11. Cyperus drummondii Torrey & Hooker, Ann. Lyceum Nat. Hist. New York. 3: 437, errata. 1836.
Cyperus robustus Kunth; C. virens Michaux subsp. drummondii (Torrey & Hooker) T. Koyama; C. virens var. drummondii (Torrey & Hooker) Kükenthal; C. virens var. robustus (Kunth) Kükenthal
Herbs, perennial, cespitose; rhizomes 0.5–2 cm, often absent. Culms trigonous, 35–170 cm × 2–4.7 mm, scabrid on angles. Leaves 4–12, with readily visible cross ribs especially on abaxial surface, flat to V-shaped, 25–100 cm × 2.4–11 mm. Inflorescences: heads digitate, globose, 1–1.7 cm diam.; rays 3–5, 1–7 cm; 2d order rays absent; bracts 3–5, horizontal to ascending at 30°, with prominent cross ribs, V-shaped, (4–)11–35(–48) cm × 1–6.7 mm (longest 1/2 as long as culm); 2d order bracts absent. Spikelets 10–40, oblong to linear-lanceoloid, 5–1.8 × 1.5–2.2 mm; floral scales 18–42, pale grayish green, turning brownish, proximally greenish or brownish, 2-keeled, weakly to distinctly 1-ribbed, proximal 1/2 2-ribbed, ovate, 1.4–1.6 × 0.9–1.4 mm, acute (sometimes mucronulate), apically glabrous, occasionally scabridulous. Flowers: stamens 1–2; anthers 0.8–1.2 mm; styles 0.8–1 mm; stigmas 0.6–0.8 mm. Achenes brown, slightly stipitate, oblong-ellipsoid (2.4–3.9 times longer than wide), 1–1.2 × 0.3–0.5 mm, apical beak 0.1–0.5 mm, surfaces glabrous.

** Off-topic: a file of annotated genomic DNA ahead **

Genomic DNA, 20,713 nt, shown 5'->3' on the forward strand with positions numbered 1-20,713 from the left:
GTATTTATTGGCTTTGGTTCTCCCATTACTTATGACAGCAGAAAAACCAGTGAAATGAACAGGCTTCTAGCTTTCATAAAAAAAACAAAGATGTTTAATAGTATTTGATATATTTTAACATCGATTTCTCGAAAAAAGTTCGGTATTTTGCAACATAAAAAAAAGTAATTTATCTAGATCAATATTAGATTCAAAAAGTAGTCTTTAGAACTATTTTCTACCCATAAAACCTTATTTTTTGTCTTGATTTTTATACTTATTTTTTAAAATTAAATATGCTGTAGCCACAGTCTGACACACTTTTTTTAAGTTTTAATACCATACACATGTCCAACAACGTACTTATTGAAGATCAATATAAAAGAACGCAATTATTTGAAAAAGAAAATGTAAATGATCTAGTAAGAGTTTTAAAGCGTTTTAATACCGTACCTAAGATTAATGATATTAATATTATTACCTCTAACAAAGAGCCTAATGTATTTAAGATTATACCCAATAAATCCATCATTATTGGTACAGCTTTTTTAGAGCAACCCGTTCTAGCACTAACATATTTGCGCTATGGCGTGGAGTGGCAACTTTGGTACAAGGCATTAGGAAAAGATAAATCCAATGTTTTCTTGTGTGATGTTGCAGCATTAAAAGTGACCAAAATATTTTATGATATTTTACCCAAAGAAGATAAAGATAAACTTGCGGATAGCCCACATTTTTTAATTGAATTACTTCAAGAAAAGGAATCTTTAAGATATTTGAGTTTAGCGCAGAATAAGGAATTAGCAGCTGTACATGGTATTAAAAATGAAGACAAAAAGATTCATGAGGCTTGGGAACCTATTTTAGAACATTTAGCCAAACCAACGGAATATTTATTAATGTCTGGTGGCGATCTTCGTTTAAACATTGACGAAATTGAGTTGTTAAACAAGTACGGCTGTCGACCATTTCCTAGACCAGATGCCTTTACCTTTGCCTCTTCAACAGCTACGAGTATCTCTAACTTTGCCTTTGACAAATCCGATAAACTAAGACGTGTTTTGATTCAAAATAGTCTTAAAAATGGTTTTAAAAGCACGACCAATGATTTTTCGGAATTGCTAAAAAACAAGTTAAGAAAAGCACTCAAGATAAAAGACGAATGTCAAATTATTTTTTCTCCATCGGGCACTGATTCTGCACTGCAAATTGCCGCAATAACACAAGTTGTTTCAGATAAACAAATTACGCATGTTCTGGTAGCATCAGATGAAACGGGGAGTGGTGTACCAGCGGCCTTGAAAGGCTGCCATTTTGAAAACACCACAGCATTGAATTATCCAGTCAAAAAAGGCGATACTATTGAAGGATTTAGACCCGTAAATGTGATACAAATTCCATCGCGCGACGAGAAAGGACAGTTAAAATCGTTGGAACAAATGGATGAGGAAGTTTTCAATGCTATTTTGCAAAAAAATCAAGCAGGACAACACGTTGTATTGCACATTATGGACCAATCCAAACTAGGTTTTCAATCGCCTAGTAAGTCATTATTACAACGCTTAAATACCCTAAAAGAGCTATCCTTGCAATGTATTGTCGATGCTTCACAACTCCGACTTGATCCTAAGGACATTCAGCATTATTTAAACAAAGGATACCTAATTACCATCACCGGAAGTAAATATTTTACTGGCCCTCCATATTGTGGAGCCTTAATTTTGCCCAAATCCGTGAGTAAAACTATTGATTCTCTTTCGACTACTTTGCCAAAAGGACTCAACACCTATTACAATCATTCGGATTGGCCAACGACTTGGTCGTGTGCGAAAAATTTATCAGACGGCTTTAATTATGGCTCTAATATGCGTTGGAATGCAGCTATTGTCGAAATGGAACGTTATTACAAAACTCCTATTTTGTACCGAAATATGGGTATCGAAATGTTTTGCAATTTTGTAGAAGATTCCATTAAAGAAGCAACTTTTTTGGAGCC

Fruiting late spring–summer. Wet, relatively undisturbed habitats, especially flatwoods, ponds, seepage slopes, coastal prairies; 0–200 m; Ala., Fla., Ga., La., Miss., S.C., Tex.; West Indies; Central America; South America.
Cyperus drummondii has been treated as a synonym (G. C. Tucker 1994), or a variety (G. Kükenthal 1935–1936), or a subspecies of C. virens (M. F. Denton 1978b). Recent quantitative and field studies (J. R. Carter et al. 1999) provided compelling evidence that specific status is appropriate.
Compared to Cyperus virens, C. drummondii is a taller species of less disturbed habitats and has narrower spikelets, ovate scales, and fewer inflorescence bracts. Cyperus virens and C. drummondii are readily distinguished from other Cyperus species in the United States by their sharply angled, scabrid culms and conspicuously septate leaf blades.